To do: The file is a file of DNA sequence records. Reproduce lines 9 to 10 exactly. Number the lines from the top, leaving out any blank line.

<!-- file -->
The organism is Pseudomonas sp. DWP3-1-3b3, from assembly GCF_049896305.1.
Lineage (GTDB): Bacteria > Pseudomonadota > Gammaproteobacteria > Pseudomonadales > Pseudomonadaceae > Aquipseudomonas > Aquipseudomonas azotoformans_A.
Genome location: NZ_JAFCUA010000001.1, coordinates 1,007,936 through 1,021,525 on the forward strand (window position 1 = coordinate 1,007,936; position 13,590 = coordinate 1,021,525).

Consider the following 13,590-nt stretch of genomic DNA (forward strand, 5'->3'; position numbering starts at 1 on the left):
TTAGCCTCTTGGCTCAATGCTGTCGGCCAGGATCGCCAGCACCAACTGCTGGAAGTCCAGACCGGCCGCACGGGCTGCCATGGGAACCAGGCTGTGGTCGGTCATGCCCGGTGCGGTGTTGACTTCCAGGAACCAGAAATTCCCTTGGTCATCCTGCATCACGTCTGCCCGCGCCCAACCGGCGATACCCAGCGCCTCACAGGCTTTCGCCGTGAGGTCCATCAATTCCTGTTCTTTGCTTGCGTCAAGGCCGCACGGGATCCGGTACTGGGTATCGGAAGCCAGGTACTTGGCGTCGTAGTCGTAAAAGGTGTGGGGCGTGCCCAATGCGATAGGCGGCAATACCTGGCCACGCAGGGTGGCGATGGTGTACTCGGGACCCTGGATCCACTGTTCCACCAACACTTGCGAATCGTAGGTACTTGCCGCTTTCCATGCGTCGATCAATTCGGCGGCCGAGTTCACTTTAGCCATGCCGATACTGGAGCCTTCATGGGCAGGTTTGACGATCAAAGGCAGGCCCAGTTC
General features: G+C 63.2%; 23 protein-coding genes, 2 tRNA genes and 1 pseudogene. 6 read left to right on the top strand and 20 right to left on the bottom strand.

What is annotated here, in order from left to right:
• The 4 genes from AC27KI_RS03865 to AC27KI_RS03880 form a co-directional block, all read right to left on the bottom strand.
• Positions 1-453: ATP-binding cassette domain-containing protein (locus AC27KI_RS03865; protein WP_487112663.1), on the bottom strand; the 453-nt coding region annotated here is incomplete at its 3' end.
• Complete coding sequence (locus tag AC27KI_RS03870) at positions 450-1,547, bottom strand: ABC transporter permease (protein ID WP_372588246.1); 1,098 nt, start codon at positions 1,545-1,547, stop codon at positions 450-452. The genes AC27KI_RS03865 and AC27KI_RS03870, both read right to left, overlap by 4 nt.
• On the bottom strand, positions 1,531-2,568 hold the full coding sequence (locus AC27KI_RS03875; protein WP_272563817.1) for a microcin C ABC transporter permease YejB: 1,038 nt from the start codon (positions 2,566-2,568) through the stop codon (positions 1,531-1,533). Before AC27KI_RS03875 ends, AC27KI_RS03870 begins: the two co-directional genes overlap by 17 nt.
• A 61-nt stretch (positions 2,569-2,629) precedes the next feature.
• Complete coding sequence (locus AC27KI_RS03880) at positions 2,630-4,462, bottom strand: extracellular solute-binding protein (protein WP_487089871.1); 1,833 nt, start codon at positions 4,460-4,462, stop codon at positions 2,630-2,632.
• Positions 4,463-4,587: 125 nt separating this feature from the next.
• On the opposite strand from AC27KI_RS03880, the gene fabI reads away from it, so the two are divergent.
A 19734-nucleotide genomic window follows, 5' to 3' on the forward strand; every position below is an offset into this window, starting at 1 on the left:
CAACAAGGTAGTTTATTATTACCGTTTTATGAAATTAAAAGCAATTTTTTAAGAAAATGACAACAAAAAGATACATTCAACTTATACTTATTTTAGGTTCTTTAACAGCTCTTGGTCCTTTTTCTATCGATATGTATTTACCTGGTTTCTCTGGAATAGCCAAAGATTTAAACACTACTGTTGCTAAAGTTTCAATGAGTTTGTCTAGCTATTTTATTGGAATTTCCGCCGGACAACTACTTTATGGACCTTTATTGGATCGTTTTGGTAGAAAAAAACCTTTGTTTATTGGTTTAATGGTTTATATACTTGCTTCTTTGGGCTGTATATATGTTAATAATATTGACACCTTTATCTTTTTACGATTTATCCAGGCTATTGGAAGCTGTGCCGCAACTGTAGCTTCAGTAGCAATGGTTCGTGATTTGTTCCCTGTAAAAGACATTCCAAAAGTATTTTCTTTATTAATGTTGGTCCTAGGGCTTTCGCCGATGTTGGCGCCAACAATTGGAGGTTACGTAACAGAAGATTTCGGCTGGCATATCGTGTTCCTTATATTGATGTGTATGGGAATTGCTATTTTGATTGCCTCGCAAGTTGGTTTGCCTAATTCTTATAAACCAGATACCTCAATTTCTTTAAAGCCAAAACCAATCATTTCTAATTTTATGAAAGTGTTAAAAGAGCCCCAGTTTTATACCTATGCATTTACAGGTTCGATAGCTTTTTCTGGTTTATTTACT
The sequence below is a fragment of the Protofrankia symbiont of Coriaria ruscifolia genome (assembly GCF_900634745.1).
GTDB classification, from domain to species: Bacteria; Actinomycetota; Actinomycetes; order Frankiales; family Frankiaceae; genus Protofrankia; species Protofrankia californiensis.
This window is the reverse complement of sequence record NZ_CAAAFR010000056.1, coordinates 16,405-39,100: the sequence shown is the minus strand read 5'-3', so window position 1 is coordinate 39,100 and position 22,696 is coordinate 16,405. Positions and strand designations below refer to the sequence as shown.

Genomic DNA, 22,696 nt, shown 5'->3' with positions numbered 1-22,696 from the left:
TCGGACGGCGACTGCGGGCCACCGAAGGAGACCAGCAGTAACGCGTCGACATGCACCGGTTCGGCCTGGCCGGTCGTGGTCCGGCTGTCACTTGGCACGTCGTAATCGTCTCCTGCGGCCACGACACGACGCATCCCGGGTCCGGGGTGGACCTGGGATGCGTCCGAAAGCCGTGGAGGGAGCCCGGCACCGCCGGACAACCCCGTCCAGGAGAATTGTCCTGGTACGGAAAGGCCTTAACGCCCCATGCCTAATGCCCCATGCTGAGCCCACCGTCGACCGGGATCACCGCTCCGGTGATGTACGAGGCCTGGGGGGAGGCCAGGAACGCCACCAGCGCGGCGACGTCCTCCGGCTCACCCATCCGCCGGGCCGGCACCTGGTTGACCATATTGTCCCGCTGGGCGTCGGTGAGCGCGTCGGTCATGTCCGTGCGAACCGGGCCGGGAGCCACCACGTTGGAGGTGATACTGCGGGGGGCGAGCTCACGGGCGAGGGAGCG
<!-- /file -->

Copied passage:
• Positions 1-453: ATP-binding cassette domain-containing protein (locus AC27KI_RS03865; protein WP_487112663.1), on the bottom strand; the 453-nt coding region annotated here is incomplete at its 3' end.
• Complete coding sequence (locus tag AC27KI_RS03870) at positions 450-1,547, bottom strand: ABC transporter permease (protein ID WP_372588246.1); 1,098 nt, start codon at positions 1,545-1,547, stop codon at positions 450-452. The genes AC27KI_RS03865 and AC27KI_RS03870, both read right to left, overlap by 4 nt.